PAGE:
Tutor profile: Collyn D.
During the revision step of the writing process, concerns that may arise in the draft are often categorized into two tiers. How would you describe these tiers and what types of revisions fall in each?
When revising one of my drafts or reviewing the draft of a peer, I first only address what are often called "higher order concerns." These are issues concerning whether the thesis of the paper is well-written, whether the ideas within paragraphs are clear and flow in a logical way, and whether the transition from paragraph to paragraph is smooth and reasonable. After all of these issues are addressed then it is time to start addressing what are called "lower order concerns." These are sentence-level concerns within the draft such as punctuation, grammar, and style. This order is crucial to the writing process because I need to make sure that all of my strongest ideas are present and in the right paragraphs before I begin to refine the ideas stylistically. If I were to focus on sentence-level grammar and style first, I may find the work would be undone if I did need to add or move ideas into or throughout the draft. Additionally, it's much easier to make stylistic choices when your certain that the information and organization of the draft is satisfactory.
Colons, semicolons, and dashes can all be used to directly combine two independent clauses. Under what circumstances is each mark used properly? Provide an example of each.
Understanding the difference between colons, semicolons and dashes when combining two independent clauses is a great way to add some flavor to your writing! When deciding which punctuation to use, you should ask yourself, "what is the relationship between the two independent causes I'm combining?" We use a colon to combine two independent clauses when our latter clause is clarifying our former clause. Example- "Jimbo is like my dog: he only comes around when I have food." Dashes are used when there is a change in the speaker's thought or tone between the two clauses. Example- "Our convict couldn't have shot the bartender-- there's still dust on his gun." Lastly, semicolons are used when there is a neutral relationship between the two clauses your combining, that is, when each clause has it's own meaning, not modified by the other. Super spooky example- "Ghosts are in the house; they are always listening."
Explain rhetorical exigence and why it is useful to be aware of when preparing/analyzing discourse.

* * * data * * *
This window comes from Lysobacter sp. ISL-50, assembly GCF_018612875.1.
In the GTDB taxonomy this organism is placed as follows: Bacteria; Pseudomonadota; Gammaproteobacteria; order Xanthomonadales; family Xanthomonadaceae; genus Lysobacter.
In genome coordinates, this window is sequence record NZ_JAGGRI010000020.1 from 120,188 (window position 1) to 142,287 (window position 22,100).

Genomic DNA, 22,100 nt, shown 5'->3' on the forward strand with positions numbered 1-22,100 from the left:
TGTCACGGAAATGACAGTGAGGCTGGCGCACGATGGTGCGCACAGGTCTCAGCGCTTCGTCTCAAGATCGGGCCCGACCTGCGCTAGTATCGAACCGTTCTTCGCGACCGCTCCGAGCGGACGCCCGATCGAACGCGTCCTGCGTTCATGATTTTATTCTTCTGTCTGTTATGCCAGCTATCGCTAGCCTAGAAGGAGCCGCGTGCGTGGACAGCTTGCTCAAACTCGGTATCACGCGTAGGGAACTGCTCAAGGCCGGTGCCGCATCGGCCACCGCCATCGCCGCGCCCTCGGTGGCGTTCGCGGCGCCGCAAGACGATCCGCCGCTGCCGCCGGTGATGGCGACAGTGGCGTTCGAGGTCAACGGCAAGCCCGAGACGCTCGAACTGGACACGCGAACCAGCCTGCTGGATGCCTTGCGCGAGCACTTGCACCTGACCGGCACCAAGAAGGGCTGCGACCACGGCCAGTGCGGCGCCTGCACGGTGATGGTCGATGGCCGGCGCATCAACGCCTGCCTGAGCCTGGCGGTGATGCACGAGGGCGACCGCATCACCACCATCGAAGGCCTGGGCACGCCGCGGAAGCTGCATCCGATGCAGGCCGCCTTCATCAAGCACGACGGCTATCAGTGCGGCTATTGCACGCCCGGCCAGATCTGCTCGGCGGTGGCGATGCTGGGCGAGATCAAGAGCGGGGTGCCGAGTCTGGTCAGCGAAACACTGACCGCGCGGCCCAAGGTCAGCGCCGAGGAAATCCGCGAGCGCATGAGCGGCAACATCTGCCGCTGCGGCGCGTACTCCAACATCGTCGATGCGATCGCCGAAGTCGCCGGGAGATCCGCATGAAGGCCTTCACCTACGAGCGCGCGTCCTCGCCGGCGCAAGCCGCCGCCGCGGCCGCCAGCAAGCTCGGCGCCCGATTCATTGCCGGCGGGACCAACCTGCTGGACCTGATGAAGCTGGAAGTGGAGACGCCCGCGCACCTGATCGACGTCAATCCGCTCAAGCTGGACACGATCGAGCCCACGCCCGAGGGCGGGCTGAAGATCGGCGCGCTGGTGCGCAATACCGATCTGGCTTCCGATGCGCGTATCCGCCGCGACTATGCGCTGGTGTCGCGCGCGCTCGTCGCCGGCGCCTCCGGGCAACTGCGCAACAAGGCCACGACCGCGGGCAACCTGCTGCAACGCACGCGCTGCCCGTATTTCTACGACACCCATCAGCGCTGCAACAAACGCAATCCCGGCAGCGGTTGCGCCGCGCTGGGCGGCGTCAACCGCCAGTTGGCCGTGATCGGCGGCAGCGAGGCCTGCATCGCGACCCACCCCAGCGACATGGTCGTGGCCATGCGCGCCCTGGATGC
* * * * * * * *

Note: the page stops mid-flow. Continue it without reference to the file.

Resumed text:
Rhetorical exigence is the foundation upon which a discourse is constructed; it is the validation of the other pieces of a discourse (speaker, audience, message) and the purpose of the discourse. Whether it's a supervillain's monologue before they attempt a grand escape or you saying thank you when someone holds the door, all discourse is purposeful, even if we don't think about it while speaking/writing. Perhaps the supervillain was speaking to distract the hero from the fact that his goons were sneaking off with a hostage. You probably said thank you simply because they held the door. The goons taking the hostage and the holding of the door so that you could walk through both caused a member of each scene to engage in discourse, and therefore, is the exigence of each rhetorical situation. This can be a little tricky, so another great way to think of exigence is that it's the problem the discourse is deployed to solve. The villain knows his goons will get caught if he doesn't distract the hero, so he speaks. The door-holder will think your rude if you don't say "thank you", so you do. Exigence is the thing that needs solved or changed via discourse, therefore the reason the discourse occurs. Understanding a rhetorical situation's exigence is crucial to developing a sophisticated understanding of a discourse because it is the line on which all other rhetorical elements must walk in order for the speaker to be rhetorically successful. When the door is held open for you, you are the speaker, the door-holder is the audience, and "thank you" is the message; all of these are decided by that one event. If analyzing a discourse were putting together a jig-saw puzzle, finding the exigence would be like putting together all the outside pieces, it helps you build inward towards more complex or abstract pieces. Knowing that the villain is attempting to distract the hero helps us understand why they were going on about their evil plan in intricate detail. Similarly, when creating your own discourse, it's important to remind yourself of that discourse's exigence because it will help you decide what types of rhetorical appeals (logos, pathos, ethos, kairos) will be most effective.
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